NY Tuition Aid Program Adds $165 Per Student

ALBANY -

New York will increase funding for a critical college tuition aid program to provide an additional $165 a year per student, Gov. Andrew Cuomo announced on Tuesday.

The Tuition Assistance Program, known as TAP, has now passed the $1 billion threshold, and it will award a maximum of $5,165 to more than 372,000 New Yorkers attending college, yeshivah or institute of higher education in the upcoming school year beginning in September.

It is the first time in 14 years that
the scholarship money was raised. Since 2000, students received a maximum of $5,000 a year, based on financial need. The average amount received was $3,049 per student.

“New York was built on the promise of opportunity for all,” Cuomo said in a statement, “and with this dramatic increase in the Tuition Assistance Program we are helping hundreds of thousands of students pursue world-class educational opportunities.”

Groups representing Jewish interests hailed the increase in funding.

“TAP is an essential program for all needy New Yorkers who attend institutions of higher learning — including those in our own community who attend accredited yeshivos gedolos,” Rabbi Chaim Dovid Zwiebel, executive vice president of Agudath Israel, said in a statement released to Hamodia. “It is wonderful news indeed that Governor Cuomo and the state legislative leaders have strengthened and expanded the program in this year’s budget.”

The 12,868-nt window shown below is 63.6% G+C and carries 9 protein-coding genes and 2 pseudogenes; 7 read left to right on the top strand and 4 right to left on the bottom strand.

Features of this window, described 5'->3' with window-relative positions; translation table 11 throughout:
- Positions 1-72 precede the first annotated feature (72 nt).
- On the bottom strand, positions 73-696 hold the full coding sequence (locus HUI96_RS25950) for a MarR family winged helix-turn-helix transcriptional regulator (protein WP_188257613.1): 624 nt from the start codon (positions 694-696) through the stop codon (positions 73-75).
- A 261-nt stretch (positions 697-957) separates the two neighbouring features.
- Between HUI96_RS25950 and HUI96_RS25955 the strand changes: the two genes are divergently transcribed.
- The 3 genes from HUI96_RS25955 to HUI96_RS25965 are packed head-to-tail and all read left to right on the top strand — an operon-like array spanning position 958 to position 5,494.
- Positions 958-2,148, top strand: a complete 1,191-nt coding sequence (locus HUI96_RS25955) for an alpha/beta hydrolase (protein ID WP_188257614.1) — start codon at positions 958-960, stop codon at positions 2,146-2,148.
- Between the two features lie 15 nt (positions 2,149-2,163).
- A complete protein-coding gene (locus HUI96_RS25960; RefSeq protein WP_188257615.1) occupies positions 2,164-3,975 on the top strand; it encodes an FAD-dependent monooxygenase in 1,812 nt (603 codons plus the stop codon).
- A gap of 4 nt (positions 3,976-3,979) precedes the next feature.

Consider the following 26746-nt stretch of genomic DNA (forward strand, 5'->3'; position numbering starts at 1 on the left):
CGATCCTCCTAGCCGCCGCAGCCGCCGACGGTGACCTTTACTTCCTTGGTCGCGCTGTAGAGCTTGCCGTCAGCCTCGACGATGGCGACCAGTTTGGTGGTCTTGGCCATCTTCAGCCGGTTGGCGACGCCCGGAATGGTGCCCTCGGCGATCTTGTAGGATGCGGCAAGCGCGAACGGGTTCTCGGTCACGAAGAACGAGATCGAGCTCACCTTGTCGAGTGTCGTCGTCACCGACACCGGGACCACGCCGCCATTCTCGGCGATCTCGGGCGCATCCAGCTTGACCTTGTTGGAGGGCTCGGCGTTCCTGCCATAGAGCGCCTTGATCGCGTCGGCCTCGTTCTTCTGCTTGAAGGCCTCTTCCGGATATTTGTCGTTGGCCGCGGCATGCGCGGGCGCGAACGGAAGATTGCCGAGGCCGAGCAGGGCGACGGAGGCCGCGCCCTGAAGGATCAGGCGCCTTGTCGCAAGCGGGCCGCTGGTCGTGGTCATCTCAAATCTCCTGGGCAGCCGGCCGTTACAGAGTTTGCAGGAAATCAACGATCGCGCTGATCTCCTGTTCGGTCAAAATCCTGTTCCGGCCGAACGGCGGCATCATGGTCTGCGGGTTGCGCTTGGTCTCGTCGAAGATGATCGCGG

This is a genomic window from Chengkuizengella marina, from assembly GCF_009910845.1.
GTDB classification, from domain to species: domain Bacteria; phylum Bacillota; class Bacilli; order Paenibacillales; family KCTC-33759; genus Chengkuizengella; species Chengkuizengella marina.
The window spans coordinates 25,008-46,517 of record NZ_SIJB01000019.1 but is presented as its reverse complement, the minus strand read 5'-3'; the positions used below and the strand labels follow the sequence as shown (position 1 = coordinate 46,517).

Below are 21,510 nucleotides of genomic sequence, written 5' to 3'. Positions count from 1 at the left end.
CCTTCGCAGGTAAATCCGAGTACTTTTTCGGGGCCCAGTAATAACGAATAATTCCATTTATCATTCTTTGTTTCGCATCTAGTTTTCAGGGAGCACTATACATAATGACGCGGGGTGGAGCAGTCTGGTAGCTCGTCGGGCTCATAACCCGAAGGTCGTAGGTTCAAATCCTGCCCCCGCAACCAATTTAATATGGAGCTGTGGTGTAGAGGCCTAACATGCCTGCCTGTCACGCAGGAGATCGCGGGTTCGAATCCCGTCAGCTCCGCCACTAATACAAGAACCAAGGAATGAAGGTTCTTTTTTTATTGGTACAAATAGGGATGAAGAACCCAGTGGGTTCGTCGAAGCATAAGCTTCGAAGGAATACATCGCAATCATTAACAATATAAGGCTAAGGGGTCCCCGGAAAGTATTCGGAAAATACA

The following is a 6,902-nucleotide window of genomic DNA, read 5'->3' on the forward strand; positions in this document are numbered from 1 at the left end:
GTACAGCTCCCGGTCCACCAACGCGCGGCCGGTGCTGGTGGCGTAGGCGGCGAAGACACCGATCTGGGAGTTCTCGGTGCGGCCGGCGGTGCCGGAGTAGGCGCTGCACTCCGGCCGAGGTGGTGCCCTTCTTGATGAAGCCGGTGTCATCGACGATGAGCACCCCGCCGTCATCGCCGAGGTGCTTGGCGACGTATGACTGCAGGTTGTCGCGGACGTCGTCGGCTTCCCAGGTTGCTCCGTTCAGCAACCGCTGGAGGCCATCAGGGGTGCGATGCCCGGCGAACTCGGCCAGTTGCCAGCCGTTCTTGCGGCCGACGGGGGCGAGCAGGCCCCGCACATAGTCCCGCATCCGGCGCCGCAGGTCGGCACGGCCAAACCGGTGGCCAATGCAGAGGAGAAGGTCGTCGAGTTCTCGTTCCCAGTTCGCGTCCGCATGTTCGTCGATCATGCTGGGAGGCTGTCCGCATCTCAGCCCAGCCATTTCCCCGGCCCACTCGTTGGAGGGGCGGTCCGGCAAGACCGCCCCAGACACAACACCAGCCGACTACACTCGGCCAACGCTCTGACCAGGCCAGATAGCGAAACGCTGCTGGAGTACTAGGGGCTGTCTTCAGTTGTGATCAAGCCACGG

Assemblyman Dov Hikind, the Brooklyn Democrat who was involved in pushing the law expanding TAP to yeshivos three years ago, applauded Cuomo’s statement.

Additionally, students who qualify as an orphan, foster child or ward of the court for the purposes of federal student financial aid programs will now be considered dependent students for the purpose of determining their TAP awards, making them eligible for the maximum award. This means some of the highest-need students will receive an additional $2,140 per year.

“Three years ago, we sent a message that the state of New York finds a rabbinical education to be equivalent to that of a secular college education,” Hikind said in a statement of his own.

The TAP program was established 40 years ago, modeled on the more famous federal Pell Grants that have enabled millions of Americans to pay for college. The state program was expanded to yeshivos in 2011.